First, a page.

Mar 8, 2017

3.8: s3 outage; edtech; media ecosystem

updates and ideas from the D&S community and beyond

Around the Institute

When a Typo Breaks the Internet
Ingrid Burrington reflects on last week’s Amazon S3 outage, and considers the implications of centralized infrastructure.

Study: Breitbart-led right-wing media ecosystem altered broader media agenda
“If technology were the most important driver towards a ‘post-truth’ world, we would expect to see symmetric patterns on the left and the right. Instead, different internal political dynamics in the right and the left led to different patterns in the reception and use of the technology by each wing.” —Yochai Benkler, Robert Faris, Hal Roberts, Ethan Zuckerman

When Social Media Assignments Increase Risks for Vulnerable Students
Jade Davis, Monica Bulger, and Mikaela Pitcan discuss integrating principles of safe use into media literacy work with vulnerable students.

Apple’s Devices Lose Luster in American Classrooms
“Because Chromebooks store documents in the cloud, they can be shared among students, who can grab any school device to access their class work. Google also provides school administrators with an online dashboard to remotely manage thousands of the laptops at once.” —Natasha Singer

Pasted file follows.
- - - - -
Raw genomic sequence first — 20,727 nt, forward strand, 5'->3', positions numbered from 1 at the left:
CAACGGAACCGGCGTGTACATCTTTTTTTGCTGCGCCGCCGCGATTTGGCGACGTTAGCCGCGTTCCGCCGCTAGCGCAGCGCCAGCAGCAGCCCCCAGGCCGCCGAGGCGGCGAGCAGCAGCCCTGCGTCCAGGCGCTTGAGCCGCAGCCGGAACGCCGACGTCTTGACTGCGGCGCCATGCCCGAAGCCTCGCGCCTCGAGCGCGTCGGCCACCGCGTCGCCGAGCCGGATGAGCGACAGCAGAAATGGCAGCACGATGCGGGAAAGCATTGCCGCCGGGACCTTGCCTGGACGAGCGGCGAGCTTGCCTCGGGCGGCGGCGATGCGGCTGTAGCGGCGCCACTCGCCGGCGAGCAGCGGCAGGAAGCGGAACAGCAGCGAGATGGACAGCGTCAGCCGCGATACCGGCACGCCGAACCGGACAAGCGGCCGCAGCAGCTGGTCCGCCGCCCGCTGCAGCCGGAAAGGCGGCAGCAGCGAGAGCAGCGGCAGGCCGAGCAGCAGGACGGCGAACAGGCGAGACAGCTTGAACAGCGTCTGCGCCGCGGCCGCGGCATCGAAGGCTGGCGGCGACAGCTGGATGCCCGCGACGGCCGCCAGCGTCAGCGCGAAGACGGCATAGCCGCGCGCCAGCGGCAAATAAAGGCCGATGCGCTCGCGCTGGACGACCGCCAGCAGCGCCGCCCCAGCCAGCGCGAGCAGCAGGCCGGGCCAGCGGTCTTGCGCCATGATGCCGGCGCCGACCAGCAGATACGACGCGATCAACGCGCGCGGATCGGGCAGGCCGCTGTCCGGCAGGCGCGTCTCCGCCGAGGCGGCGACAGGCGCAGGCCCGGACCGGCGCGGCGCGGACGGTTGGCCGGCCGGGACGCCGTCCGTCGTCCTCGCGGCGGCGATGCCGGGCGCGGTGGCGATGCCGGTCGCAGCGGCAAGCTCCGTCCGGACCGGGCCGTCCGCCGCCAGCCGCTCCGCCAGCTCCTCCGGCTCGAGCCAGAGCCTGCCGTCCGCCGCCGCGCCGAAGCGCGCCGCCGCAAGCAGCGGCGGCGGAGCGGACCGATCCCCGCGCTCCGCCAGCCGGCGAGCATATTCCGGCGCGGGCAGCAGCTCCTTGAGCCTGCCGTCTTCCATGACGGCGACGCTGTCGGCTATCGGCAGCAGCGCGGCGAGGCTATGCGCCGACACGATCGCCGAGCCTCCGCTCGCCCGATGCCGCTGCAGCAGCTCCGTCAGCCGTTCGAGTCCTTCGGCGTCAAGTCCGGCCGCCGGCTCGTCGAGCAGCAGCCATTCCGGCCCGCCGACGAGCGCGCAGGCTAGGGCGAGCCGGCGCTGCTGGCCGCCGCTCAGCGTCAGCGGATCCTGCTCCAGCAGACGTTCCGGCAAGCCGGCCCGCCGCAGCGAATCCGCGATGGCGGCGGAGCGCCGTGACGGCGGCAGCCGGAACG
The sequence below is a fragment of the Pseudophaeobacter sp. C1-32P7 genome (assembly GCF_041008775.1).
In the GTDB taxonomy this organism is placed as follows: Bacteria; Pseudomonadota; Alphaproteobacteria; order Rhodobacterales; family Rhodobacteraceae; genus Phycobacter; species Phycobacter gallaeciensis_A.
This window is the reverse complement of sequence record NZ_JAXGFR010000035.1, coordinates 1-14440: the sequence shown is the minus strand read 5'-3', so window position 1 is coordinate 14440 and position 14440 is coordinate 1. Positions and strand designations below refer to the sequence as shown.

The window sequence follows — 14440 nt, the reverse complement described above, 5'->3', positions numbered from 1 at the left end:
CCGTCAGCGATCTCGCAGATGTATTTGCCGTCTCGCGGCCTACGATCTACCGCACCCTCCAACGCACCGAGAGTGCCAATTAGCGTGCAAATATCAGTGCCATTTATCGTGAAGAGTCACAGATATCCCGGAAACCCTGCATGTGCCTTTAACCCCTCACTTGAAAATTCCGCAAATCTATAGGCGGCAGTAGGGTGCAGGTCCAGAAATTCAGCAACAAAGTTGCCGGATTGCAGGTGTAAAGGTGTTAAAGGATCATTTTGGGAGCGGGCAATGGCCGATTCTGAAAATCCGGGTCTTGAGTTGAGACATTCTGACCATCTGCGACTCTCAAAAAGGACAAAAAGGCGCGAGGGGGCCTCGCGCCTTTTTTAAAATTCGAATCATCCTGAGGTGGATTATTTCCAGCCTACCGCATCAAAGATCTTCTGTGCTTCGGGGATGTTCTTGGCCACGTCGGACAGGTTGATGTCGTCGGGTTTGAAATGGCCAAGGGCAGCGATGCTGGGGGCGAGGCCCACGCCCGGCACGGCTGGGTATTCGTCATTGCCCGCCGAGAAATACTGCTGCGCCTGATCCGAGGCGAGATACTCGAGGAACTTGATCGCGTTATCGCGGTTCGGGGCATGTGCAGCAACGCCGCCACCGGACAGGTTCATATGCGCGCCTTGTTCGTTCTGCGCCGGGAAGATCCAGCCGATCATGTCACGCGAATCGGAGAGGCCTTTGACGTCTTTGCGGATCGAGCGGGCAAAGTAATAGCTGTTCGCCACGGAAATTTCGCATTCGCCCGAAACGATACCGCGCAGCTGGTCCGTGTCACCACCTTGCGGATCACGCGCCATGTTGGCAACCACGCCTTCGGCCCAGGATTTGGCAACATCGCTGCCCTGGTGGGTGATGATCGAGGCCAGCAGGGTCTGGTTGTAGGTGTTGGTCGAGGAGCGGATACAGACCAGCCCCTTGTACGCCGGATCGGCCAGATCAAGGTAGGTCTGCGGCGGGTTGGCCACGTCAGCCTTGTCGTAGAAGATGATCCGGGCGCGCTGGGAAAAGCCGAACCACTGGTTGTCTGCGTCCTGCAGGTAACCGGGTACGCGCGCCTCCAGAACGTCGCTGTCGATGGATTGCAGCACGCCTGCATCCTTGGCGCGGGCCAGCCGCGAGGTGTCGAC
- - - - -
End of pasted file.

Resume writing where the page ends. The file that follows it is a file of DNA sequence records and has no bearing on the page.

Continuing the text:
Around the Around

The Trouble with ‘Screen Time Rules’
“If the answer to these questions is more or less ‘yes,’ then perhaps the problem of ‘screen time’ is less dramatic than many parents have been led to believe. The notion of ‘addiction’ to the screen requires particular care, and certainly cannot be determined by simple measures of time.” —Sonia Livingstone, Alicia Blum-Ross

BONUS: Sonia Livingstone’s Databite, Living and Learning in the Digital Age, is on Listen!

Uber Uses Ubiquitous Surveillance to Identify and Block Regulators
“When Edward Snowden exposed the fact that the NSA does this sort of thing, I commented that the technologies will eventually become cheap enough for corporations to do it. Now, it has.” —Bruce Schneier

‘Artificial Intelligence’ Has Become Meaningless
“But today, computers trick people all the time. Not by successfully posing as humans, but by convincing them that they are sufficient alternatives to other tools of human effort.” —Ian Bogost